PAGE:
A group of leading clergymen of the Anglican Church have, in a letter to the Times, said that equal marriage is a cause to celebrate, and that the Church of England has “nothing to fear” on account of extending marriage to same-sex couples.
In the letter, several prominent figures, including five former bishops, have written that recent statements by “church leaders past and present” may give people the wrong impression that the Church as a whole is against equal marriage. “Marriage is a robust institution,” the letter continues, “which has adopted much over the centuries. It has moved beyond the polygamy of the Old Testament and preoccupation with social status and property in pre-Enlightenment times. While the Prayer Book states that marriage was ordained first for “the procreation of children” the modern marriage service begins by emphasising the quality of relationship between marriage partners “that they shall be united with one another in heart, body and mind”.
“That there are same-sex couples who want to embrace marriage should be cause for rejoicing in the Christian Church,” the letter adds.
A leading signatory of the letter is Dr Jeffrey John, the openly gay dean of St Albans, whose appointment as Bishop of Reading in 2003 had to be withdrawn due to protest from conservative factions within the Church. Other signatories include Canon Giles Goddard of the General Synod, the suffragan bishop of Buckingham, and the deans of Norwich, Guildford and Portsmouth.
“We believe the Church has nothing to fear from… civil marriage for same-sex couples,” the letter continues, saying it “will be for the churches to then decide how they respond pastorally.” It also welcomed recent statements by the Bishop of Salisbury and the new Dean of St Paul’s Cathedral calling on the Church to support equal marriage for same-sex couples.
The government consultation to extend civil marriages to same-sex couples by 2015 has drawn considerable criticism from traditional factions within the Catholic Church, some Tory MPs, and Muslim leaders in Scotland. However, it has also drawn criticism from pro-equality members of religious groups, as it proposes to exclude same-sex couples from any religious wedding ceremonies. The consultation will officially end in June.
We reproduce the entire letter for our readers below:
A number of recent statements by church leaders past and present may have given the mistaken impression that the Church is universally opposed to the extension of civil marriage to same-sex couples. We believe that does not adequately reflect the range of opinion which exists within the Church of England.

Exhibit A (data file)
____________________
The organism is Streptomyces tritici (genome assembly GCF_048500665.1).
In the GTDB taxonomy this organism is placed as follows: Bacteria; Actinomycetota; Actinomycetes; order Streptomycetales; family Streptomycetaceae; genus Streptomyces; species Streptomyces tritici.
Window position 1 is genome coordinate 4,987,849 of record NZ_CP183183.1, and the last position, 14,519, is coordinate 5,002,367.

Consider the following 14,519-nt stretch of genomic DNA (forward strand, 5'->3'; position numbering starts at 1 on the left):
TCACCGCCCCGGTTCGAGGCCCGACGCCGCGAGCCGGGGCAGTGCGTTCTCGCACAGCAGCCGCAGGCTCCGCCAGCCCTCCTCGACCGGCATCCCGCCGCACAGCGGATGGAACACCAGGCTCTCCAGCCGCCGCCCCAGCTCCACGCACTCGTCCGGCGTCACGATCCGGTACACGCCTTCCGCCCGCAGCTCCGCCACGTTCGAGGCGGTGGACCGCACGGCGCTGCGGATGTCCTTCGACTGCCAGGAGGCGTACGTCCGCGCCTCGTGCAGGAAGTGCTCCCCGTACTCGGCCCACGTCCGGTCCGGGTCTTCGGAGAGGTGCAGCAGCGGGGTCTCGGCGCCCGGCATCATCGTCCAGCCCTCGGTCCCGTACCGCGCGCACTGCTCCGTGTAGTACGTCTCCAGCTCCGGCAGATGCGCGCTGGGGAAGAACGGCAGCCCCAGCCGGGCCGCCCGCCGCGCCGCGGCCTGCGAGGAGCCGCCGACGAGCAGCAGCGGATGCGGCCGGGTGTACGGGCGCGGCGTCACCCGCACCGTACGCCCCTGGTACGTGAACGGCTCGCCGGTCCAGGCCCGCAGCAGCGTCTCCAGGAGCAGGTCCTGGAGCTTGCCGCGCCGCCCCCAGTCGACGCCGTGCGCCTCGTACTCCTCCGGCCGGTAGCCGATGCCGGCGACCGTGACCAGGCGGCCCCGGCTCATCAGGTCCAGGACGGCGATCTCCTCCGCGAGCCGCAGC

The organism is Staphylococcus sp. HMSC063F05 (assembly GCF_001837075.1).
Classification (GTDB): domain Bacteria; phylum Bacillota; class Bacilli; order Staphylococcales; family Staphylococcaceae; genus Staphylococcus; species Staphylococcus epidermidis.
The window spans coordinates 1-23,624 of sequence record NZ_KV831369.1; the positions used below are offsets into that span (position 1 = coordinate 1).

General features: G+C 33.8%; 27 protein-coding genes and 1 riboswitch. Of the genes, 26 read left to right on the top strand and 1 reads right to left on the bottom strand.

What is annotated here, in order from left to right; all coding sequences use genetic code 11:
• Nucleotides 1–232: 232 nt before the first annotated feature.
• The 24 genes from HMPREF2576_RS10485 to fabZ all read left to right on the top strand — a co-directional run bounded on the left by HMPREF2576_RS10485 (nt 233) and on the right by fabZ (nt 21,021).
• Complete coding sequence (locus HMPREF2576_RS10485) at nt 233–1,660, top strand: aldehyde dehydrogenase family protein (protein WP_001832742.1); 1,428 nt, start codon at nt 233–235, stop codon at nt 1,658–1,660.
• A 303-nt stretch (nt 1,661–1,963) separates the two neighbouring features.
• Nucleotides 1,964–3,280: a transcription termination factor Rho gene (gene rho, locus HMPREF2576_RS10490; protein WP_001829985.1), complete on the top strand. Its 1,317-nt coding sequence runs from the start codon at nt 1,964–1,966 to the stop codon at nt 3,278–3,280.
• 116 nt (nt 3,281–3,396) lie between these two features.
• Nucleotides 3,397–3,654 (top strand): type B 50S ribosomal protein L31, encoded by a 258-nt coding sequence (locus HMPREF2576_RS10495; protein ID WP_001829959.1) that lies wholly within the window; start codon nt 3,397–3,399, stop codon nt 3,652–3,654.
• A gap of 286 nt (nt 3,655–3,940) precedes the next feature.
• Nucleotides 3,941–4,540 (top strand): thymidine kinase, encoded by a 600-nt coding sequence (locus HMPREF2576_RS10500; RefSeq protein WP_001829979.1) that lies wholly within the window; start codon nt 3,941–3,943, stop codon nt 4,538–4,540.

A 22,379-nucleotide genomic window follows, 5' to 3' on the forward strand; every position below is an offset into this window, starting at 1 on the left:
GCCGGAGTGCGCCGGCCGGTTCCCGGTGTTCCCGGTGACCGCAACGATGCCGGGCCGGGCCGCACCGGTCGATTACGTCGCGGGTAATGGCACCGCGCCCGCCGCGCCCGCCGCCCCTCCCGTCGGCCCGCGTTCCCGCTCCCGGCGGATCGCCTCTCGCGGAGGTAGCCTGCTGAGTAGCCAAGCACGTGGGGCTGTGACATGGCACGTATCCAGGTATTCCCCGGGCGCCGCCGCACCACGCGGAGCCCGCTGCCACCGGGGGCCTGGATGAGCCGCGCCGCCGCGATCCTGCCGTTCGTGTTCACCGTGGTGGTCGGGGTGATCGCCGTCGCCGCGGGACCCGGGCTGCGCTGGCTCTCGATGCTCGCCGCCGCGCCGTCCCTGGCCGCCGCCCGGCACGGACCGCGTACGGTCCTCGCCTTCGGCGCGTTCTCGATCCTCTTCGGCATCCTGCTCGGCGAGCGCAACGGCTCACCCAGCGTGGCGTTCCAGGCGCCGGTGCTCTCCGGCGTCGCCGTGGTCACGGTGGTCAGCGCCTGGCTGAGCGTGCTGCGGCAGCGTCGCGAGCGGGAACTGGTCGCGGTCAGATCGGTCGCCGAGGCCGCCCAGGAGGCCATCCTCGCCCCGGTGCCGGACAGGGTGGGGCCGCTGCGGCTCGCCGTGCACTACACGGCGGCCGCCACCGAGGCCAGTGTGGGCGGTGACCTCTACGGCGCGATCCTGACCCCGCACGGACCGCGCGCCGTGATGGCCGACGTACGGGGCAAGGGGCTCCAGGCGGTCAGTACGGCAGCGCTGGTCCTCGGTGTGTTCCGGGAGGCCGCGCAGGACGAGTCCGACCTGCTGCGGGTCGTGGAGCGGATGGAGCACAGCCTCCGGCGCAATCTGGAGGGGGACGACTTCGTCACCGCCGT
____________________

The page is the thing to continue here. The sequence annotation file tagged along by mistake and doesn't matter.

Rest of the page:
Marriage is a robust institution which has adapted much over the centuries. It has moved beyond the polygamy of the Old Testament and preoccupation with social status and property in pre-Enlightenment times.
While the Prayer Book states that marriage was ordained first for ‘the procreation of children’ the modern marriage service begins by emphasising the quality of relationship between marriage partners ‘that they shall be united with one another in heart, body and mind.’
The Church calls marriage holy or sacramental because the covenant relationship of committed, faithful love between the couple reflects the covenanted love and commitment between God and his Church. Growing in this kind of love means we are growing in the image of God. So the fact that there are same-sex couples who want to embrace marriage should be a cause for rejoicing in the Christian Church.
We welcome current moves by the House of Bishops to consider again its view of civil partnerships and human sexuality. We hope this will lead to a recognition of God’s grace at work in same-sex partnerships and call on the Church to engage in theological discussion and prayerful reflection on the nature of marriage.
We also welcome recent reported statements by the Bishop of Salisbury and the new Dean of St Paul’s Cathedral calling on the Church to affirm same-sex couples who want to take on the commitment of marriage.
It is our belief that the Church of England has nothing to fear from the introduction of civil marriage for same-sex couples. It will be for the churches to then decide how they should respond pastorally to such a change in the law.
Canon Giles Goddard, General Synod, Southwark
The Very Rev Jeffrey John, Dean of St Albans
The Rt Rev Alan Wilson, Bishop of Buckingham
The Rt Rev Michael Doe
The Rt Rev John Gladwin
The Rt Rev Lord Harries of Pentregarth
The Rt Rev Peter Selby
The Rt Rev David Stancliffe
The Very Rev David Brindley, Dean of Portsmouth
The Very Rev Graham Smith, Dean of Norwich
The Very Rev Victor Stock, Dean of Guildford
Mrs April Alexander, General Synod, Southwark
The Rev Stephen Coles, General Synod, London
The Rev Clair Herbert, General Synod, London
Mr John Ward LLB, General Synod, London